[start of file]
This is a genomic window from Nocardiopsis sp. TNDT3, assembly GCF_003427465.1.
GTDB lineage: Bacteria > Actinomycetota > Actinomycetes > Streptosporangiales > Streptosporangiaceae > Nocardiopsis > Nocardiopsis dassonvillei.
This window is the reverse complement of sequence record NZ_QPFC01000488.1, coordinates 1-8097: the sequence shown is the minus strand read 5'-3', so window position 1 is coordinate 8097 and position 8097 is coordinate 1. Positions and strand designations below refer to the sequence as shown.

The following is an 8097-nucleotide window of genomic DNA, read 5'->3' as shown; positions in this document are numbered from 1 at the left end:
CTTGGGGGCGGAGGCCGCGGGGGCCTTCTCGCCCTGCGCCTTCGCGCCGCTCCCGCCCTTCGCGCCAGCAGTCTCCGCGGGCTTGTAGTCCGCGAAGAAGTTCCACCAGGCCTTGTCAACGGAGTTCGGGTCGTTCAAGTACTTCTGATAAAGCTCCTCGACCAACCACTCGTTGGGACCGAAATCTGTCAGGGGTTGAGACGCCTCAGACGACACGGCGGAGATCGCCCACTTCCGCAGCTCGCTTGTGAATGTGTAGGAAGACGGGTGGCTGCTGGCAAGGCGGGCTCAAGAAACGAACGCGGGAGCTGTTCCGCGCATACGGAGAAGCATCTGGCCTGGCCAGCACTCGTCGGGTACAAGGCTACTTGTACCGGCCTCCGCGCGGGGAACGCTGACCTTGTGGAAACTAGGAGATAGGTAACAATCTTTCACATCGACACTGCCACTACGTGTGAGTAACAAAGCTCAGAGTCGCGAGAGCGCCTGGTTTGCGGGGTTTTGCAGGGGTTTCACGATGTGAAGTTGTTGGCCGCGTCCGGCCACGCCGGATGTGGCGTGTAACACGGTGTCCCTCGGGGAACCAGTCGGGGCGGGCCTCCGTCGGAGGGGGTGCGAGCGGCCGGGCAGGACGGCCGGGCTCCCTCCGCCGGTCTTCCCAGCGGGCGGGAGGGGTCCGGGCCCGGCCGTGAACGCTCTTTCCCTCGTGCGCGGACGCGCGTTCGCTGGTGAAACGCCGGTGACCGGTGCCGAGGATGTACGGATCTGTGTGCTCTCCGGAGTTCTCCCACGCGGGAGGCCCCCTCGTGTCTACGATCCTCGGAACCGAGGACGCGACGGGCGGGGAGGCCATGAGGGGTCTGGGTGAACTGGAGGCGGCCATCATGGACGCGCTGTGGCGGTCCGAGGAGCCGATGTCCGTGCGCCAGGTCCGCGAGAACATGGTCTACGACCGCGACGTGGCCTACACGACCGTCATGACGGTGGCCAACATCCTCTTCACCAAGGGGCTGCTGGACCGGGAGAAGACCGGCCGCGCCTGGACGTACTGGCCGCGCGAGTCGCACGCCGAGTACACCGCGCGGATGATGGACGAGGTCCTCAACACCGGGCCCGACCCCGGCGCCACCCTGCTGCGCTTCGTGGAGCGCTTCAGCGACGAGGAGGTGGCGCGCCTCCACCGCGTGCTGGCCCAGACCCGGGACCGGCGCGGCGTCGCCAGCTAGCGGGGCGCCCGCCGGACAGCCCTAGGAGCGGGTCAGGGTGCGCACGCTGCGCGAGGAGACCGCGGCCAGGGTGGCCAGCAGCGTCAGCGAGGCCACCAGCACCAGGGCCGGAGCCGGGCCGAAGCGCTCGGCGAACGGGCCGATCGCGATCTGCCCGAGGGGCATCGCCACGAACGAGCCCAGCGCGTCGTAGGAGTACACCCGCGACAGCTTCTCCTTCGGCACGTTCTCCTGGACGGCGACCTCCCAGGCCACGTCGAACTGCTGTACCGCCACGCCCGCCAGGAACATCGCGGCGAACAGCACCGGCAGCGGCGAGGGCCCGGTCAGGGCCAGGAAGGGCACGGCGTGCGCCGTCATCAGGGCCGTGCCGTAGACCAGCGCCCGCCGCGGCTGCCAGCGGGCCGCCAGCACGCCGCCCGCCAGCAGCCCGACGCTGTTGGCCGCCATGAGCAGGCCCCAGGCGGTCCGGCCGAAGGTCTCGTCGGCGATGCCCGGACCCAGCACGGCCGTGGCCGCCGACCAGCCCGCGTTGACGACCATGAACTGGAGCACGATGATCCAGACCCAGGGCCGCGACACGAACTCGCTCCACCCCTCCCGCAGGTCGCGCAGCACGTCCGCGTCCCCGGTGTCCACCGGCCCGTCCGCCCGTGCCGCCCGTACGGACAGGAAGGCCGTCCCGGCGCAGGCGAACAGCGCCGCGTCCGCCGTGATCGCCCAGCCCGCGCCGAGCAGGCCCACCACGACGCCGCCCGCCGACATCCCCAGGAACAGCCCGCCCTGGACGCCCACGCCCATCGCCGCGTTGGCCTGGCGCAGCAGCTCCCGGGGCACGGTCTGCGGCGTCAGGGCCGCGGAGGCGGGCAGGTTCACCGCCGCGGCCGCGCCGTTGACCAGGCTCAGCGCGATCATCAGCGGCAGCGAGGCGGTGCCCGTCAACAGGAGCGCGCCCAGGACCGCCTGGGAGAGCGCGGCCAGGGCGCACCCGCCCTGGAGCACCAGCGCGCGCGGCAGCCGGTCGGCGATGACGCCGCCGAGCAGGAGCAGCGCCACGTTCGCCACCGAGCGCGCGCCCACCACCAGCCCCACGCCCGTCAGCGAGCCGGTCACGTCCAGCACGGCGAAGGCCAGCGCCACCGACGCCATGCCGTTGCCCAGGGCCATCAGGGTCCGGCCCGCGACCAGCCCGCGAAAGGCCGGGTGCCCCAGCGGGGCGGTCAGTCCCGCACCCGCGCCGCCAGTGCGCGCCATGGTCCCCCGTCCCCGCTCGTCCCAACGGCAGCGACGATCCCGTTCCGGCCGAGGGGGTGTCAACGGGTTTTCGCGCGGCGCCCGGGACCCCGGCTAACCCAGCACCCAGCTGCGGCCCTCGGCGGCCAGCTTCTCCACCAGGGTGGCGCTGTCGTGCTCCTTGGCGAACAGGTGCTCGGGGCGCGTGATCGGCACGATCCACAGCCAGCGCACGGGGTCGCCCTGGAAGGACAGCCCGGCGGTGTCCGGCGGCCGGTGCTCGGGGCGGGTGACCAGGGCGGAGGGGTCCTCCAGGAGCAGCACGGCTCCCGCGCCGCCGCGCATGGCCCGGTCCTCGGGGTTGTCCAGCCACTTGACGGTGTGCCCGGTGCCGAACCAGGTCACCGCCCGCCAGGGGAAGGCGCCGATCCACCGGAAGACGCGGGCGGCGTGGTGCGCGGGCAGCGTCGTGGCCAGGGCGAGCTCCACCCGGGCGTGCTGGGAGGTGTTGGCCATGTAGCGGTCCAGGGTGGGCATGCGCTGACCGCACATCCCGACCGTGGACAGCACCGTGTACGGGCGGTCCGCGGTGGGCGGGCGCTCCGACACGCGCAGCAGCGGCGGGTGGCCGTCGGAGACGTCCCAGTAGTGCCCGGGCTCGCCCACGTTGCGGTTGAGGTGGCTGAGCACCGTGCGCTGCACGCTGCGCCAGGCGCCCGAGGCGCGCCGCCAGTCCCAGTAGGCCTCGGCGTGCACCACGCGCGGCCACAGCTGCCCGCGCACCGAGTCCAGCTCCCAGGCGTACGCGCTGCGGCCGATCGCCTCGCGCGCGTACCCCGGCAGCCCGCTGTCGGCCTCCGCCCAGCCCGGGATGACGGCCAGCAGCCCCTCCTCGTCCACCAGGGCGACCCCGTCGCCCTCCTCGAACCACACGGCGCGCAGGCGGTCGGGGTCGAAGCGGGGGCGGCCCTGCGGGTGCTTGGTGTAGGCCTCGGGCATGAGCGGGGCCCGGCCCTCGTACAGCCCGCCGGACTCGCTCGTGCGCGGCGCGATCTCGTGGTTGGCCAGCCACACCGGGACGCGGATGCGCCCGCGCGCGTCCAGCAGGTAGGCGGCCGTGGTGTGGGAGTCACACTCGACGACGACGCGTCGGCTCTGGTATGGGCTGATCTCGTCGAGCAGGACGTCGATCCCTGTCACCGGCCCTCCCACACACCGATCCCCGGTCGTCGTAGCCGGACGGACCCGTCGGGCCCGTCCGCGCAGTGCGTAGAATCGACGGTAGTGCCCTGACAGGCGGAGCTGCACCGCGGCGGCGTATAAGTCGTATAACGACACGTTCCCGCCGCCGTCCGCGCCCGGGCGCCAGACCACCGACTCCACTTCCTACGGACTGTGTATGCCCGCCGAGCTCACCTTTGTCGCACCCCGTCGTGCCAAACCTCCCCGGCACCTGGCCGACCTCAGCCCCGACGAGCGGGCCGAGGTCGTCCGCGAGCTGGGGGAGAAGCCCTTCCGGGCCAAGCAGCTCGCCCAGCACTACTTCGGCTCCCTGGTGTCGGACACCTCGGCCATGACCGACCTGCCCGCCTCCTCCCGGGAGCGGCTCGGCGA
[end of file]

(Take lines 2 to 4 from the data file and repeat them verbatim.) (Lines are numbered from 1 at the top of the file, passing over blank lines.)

GTDB lineage: Bacteria > Actinomycetota > Actinomycetes > Streptosporangiales > Streptosporangiaceae > Nocardiopsis > Nocardiopsis dassonvillei.
This window is the reverse complement of sequence record NZ_QPFC01000488.1, coordinates 1-8097: the sequence shown is the minus strand read 5'-3', so window position 1 is coordinate 8097 and position 8097 is coordinate 1. Positions and strand designations below refer to the sequence as shown.

The following is an 8097-nucleotide window of genomic DNA, read 5'->3' as shown; positions in this document are numbered from 1 at the left end: